Pictured:  Boulder Creek students walk out of class on March 14, to take part of the national March For Our Lives demonstration to protest gun violence and honor the 17 victims of the Parkland, Fla. shooting .
Photo courtesy of DVUSD

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Hundreds of students at Boulder Creek High School participate in a national walkout to protest gun violence

03/21/18

Tara Alatorre
Staff
ANTHEM –  A couple hundred Boulder Creek High School (BCHS) students gathered outside in the campus courtyard to participate in the national March For Our Lives school walkout on March 14, which was organized to protest gun violence and to honor the victims of the Florida shooting.
At approximately 10 a.m. last Wednesday, students participating in the demonstrations left their classrooms but did not leave the Boulder Creek campus.  They read the names of the victims, wrote letters and stood in solidarity joining thousands of other students around the nation that participated in the walkouts, which calls for stronger gun control in the United States.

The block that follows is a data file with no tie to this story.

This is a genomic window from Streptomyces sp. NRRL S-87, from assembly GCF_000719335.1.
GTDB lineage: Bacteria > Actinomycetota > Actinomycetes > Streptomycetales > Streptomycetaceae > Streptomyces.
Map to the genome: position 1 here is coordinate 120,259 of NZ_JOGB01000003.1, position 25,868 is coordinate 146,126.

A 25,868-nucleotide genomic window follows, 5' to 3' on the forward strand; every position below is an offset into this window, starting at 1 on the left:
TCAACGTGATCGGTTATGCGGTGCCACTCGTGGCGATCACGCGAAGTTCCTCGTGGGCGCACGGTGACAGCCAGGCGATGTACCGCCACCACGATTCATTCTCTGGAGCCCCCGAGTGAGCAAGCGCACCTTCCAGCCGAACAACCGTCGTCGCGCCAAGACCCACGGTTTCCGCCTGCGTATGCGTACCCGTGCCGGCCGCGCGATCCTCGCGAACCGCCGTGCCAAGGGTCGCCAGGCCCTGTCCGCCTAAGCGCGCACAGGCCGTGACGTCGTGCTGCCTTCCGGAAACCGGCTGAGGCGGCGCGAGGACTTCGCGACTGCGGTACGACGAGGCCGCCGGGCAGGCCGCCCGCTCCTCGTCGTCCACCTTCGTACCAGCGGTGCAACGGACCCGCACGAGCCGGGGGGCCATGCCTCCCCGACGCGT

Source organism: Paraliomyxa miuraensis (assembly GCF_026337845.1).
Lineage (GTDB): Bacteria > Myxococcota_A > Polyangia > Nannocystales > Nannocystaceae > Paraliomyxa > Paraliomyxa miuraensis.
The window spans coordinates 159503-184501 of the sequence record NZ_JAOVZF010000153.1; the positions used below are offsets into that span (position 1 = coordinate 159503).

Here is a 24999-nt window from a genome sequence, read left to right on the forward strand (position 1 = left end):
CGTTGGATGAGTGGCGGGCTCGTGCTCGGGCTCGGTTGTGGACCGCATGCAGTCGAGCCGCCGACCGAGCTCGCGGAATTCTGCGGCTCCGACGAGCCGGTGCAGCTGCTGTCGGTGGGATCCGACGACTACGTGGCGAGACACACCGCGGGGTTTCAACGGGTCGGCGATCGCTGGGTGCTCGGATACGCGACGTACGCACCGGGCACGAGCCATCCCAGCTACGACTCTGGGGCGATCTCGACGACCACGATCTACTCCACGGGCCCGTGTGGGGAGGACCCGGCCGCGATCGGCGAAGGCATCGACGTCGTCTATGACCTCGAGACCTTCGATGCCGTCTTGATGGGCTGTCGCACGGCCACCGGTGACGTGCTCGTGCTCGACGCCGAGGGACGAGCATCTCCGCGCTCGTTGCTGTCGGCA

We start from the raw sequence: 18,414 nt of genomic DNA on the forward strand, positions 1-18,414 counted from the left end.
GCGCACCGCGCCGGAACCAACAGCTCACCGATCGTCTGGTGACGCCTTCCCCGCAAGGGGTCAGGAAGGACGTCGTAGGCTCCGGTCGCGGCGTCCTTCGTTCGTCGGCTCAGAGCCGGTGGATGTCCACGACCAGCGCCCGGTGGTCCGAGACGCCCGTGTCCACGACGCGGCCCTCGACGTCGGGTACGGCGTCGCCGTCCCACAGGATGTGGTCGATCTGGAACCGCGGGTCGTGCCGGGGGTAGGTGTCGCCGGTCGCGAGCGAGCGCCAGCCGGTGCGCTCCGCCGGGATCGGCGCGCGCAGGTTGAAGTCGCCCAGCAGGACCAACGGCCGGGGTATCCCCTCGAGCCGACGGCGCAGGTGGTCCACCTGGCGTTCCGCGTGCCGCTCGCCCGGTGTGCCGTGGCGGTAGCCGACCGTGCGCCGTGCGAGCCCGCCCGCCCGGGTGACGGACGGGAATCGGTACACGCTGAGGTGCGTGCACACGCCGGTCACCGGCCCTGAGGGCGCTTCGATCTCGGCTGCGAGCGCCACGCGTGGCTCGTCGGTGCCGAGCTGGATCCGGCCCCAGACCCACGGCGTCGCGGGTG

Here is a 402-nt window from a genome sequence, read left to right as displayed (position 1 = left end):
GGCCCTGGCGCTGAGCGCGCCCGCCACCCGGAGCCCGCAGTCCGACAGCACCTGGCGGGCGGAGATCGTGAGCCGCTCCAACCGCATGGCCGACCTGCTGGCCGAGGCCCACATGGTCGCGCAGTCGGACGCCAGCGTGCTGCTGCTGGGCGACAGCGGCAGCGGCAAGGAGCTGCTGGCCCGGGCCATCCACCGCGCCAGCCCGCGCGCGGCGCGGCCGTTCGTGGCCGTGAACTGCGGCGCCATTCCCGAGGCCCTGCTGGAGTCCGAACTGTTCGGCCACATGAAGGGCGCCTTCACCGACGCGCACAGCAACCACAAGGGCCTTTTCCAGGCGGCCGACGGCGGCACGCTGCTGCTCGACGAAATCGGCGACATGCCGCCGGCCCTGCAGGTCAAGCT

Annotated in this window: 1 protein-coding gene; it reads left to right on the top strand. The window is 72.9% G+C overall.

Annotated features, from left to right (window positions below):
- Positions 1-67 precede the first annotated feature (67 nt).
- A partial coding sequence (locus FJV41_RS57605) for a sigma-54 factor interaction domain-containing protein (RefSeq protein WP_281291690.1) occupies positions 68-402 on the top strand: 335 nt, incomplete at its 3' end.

“While Deer Valley Unified School District (DVUSD) Administrators did not encourage or discourage students to protest, administrators did work with student leadership to keep students safe if they chose to protest,” said Monica Allread the spokesperson for DVUSD, while explaining why students stayed on campus during the demonstration.
The memorial lasted 17 minutes, one minute for each victim killed at the Parkland, Fla. school shooting. Although DVUSD did confirm Boulder Creek and Mountain Ridge high schools had hundreds of students walkout, the district noted thousands of students remained in class.
“Student and school leadership created a positive structure for student expression, learning and safety,” said BCHS Principal Brittany Sutton when asked if the school was successful in reaching a compromise that allowed students to exercise their  free speech safely.
Students were informed by BCHS staff that any student who left campus or became disruptive during the demonstration would face consequences, but there were no negative instances reported, according to DVUSD.
“The message was about unification and support,” said Principal Sutton.  “BCHS is proud of all of our students, whether they stood outside or stayed in class.”